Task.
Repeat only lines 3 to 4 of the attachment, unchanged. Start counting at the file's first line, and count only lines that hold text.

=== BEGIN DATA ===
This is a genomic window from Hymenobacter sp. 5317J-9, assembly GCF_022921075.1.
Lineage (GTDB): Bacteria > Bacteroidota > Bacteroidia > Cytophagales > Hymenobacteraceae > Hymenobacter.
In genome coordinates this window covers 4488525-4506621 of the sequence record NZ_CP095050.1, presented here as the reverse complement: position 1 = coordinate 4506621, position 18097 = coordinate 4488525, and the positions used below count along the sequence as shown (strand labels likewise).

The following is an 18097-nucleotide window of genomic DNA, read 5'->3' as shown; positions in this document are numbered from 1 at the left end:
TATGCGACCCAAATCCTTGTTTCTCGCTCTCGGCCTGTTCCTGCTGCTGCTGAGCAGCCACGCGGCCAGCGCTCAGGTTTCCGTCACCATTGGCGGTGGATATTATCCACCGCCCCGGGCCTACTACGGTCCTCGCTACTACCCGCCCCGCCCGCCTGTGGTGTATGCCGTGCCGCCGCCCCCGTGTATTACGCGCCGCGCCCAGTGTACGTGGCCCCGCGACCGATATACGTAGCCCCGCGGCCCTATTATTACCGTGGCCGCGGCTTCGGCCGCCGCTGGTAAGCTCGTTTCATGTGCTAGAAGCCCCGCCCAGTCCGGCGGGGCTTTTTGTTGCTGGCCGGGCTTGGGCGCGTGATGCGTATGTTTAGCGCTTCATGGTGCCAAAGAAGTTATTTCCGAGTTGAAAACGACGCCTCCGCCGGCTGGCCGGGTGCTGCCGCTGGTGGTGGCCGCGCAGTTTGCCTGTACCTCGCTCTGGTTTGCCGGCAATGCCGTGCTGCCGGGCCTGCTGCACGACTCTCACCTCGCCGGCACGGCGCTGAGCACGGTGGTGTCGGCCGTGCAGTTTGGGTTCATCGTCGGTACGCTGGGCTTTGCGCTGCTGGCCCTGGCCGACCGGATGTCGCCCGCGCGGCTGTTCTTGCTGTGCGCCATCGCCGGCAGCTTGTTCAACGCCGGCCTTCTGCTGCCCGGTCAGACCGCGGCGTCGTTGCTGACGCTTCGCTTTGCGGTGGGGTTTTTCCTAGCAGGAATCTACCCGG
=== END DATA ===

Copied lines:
In genome coordinates this window covers 4488525-4506621 of the sequence record NZ_CP095050.1, presented here as the reverse complement: position 1 = coordinate 4506621, position 18097 = coordinate 4488525, and the positions used below count along the sequence as shown (strand labels likewise).

The following is an 18097-nucleotide window of genomic DNA, read 5'->3' as shown; positions in this document are numbered from 1 at the left end: